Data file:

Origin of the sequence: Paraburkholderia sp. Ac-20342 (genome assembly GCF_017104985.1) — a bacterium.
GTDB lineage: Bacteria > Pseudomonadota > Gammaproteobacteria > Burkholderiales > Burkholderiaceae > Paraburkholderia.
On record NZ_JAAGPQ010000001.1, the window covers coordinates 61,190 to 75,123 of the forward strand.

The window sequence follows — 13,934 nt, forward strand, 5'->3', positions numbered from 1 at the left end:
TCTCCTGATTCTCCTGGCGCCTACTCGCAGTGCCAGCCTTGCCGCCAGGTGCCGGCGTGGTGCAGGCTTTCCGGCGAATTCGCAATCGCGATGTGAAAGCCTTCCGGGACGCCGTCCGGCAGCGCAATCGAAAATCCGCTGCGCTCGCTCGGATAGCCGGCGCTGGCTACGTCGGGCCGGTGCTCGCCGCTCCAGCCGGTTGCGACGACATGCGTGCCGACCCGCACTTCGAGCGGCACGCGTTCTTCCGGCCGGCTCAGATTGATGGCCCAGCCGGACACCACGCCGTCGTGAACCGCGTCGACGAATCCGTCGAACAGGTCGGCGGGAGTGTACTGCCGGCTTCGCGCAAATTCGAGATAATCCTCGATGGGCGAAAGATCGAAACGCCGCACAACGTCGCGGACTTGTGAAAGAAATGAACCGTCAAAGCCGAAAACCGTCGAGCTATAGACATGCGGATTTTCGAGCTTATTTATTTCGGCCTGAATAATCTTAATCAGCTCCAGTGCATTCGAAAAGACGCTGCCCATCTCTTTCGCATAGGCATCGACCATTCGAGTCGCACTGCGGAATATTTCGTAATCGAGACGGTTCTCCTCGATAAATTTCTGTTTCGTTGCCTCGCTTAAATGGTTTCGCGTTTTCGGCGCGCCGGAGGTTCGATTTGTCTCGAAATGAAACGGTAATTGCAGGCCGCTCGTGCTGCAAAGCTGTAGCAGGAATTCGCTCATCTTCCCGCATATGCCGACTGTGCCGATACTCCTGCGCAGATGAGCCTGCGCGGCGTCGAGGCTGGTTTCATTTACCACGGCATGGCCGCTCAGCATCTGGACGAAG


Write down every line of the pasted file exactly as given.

Origin of the sequence: Paraburkholderia sp. Ac-20342 (genome assembly GCF_017104985.1) — a bacterium.
GTDB lineage: Bacteria > Pseudomonadota > Gammaproteobacteria > Burkholderiales > Burkholderiaceae > Paraburkholderia.
On record NZ_JAAGPQ010000001.1, the window covers coordinates 61,190 to 75,123 of the forward strand.

The window sequence follows — 13,934 nt, forward strand, 5'->3', positions numbered from 1 at the left end:
TCTCCTGATTCTCCTGGCGCCTACTCGCAGTGCCAGCCTTGCCGCCAGGTGCCGGCGTGGTGCAGGCTTTCCGGCGAATTCGCAATCGCGATGTGAAAGCCTTCCGGGACGCCGTCCGGCAGCGCAATCGAAAATCCGCTGCGCTCGCTCGGATAGCCGGCGCTGGCTACGTCGGGCCGGTGCTCGCCGCTCCAGCCGGTTGCGACGACATGCGTGCCGACCCGCACTTCGAGCGGCACGCGTTCTTCCGGCCGGCTCAGATTGATGGCCCAGCCGGACACCACGCCGTCGTGAACCGCGTCGACGAATCCGTCGAACAGGTCGGCGGGAGTGTACTGCCGGCTTCGCGCAAATTCGAGATAATCCTCGATGGGCGAAAGATCGAAACGCCGCACAACGTCGCGGACTTGTGAAAGAAATGAACCGTCAAAGCCGAAAACCGTCGAGCTATAGACATGCGGATTTTCGAGCTTATTTATTTCGGCCTGAATAATCTTAATCAGCTCCAGTGCATTCGAAAAGACGCTGCCCATCTCTTTCGCATAGGCATCGACCATTCGAGTCGCACTGCGGAATATTTCGTAATCGAGACGGTTCTCCTCGATAAATTTCTGTTTCGTTGCCTCGCTTAAATGGTTTCGCGTTTTCGGCGCGCCGGAGGTTCGATTTGTCTCGAAATGAAACGGTAATTGCAGGCCGCTCGTGCTGCAAAGCTGTAGCAGGAATTCGCTCATCTTCCCGCATATGCCGACTGTGCCGATACTCCTGCGCAGATGAGCCTGCGCGGCGTCGAGGCTGGTTTCATTTACCACGGCATGGCCGCTCAGCATCTGGACGAAG